There are some disappointing aspects to the game however. LBP Karting is not a game in which you’ll want to make contact with the other vehicles. If you’re hit you’ll float up into the air for a moment and return to the ground having lost a few places whilst the one who smacked into you speeds away without any penalty at all for having made contact. The process of creating your own tracks is straightforward but it’s a shame that you can’t auto-populate the environment as you could in ModNation Racers. Having to place every object yourself is time consuming and will inevitably deter some people from creating their own tracks. Whilst it’s great that you can customise your kart as well as your Sackboy, it’s a shame that it’s only an aesthetic difference with no performance boosts to be had. Whilst it’s great that you can race online, it’s a shame that there is no direct way to access the online play as you’re required to go back through the Story mode and access the versus tracks that you’ve unlocked. What’s more, your online progress is only recorded in the form of a leaderboard for each of the game’s levels. This doesn’t provide a sufficient incentive for making you want to return to the online races. The game also supports the PlayStation Move Racing Wheel but whereas the controls for the standard controller feel tight and responsive, with the motion controls they feel loose meaning most will want to opt for the standard controller to feel in full control of their kart. 

The visual quality of LBP Karting is just what you’d expect from the LBP series and the game looks just as impressive here as it does in the other LBP games. There are cardboard cut-out courses, knitted characters and other design elements taken from the main LittleBigPlanet games. The most impressive aspect of the game however has to be the frame rate that, as we’ve already mentioned, remains smooth throughout making for a very fluid racing experience. The load times are a little on the long side however which is slightly disappointing. 

LBP Karting is subtitled but unfortunately, the subtitles aren’t enabled by default. When you first play the game, you’ll be oblivious to Stephen Fry’s narration so you’ll want to press the start button and enter the options menu to enable the subtitles as soon as you can. Thanks to the subtitles, you can get to grips with the game with hardly any effort at all. The game comes with over fifty tutorials that cover everything from the control system to the intricacies of creating your own tracks and arenas. The tutorials are clear and explained with a minimum of fuss. However, they would have been more useful had they been interactive and provided you with a chance to get to grips with things one step at a time rather than having to watch a short video and try to internalise everything in one go. You’ll also be able to follow the game’s oddball storyline too and whilst you could argue that the storyline is simply window dressing, it’s bizarre enough to hold your interest. The game makes a good use of icons to alert you to dangers. During the race, you’ll see icons that warn you of an impending attack as well as icons that give you an indication of when you should fire your weapon as a defensive measure. In short LBP: Karting is accessible for deaf gamers.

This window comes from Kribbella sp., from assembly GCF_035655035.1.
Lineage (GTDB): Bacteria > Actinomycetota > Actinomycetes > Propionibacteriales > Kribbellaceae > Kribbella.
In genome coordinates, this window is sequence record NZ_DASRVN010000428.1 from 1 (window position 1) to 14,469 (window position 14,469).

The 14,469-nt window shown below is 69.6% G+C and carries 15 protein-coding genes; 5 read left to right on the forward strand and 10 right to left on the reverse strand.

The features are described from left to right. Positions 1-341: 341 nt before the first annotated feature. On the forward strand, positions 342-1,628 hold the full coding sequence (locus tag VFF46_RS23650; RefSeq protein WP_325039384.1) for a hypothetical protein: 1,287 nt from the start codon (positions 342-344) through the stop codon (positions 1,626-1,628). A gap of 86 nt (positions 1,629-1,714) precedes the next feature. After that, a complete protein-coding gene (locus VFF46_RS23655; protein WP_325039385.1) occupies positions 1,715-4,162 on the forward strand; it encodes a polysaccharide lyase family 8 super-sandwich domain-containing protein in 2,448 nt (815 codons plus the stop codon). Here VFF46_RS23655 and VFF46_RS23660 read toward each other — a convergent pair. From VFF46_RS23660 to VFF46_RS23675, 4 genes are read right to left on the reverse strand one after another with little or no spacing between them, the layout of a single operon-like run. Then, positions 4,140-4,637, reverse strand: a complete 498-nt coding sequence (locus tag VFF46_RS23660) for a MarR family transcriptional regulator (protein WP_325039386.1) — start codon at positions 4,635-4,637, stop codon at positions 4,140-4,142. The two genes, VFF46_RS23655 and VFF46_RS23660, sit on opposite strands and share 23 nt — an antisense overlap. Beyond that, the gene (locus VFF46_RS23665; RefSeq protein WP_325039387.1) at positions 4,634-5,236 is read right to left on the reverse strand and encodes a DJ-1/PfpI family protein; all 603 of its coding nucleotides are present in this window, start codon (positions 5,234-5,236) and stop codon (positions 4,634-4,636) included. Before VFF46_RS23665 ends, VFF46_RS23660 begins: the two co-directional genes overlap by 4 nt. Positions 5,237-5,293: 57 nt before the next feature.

There’s a lot to like about LittleBigPlanet Karting, particularly if you’re a fan of kart racing games and the LittleBigPlanet series. I suppose the real question is does the game manage to surpass ModNation Racers? In truth, I don’t think that there’s much in it but certainly, in some respects, ModNation Racers has the edge in regards to the simplicity of creating your own circuits and having a more accessible online component. It could be argued that the AI definitely feels fairer in ModNation Racers. That said however, the basic kart racing elements are enjoyable and the Story mode is pleasingly lengthy and enables you to unlock plenty of additional content. If you can’t get enough of LittleBigPlanet and have a thing for kart racing then LittleBigPlanet Karting should definitely appeal although for a pure karting experience ModNation Racers may be the better choice. 

In our opinion this game is: Respectable
(Click here for details)
5 out of 7

Deaf Gamers Classification


(Click here for details)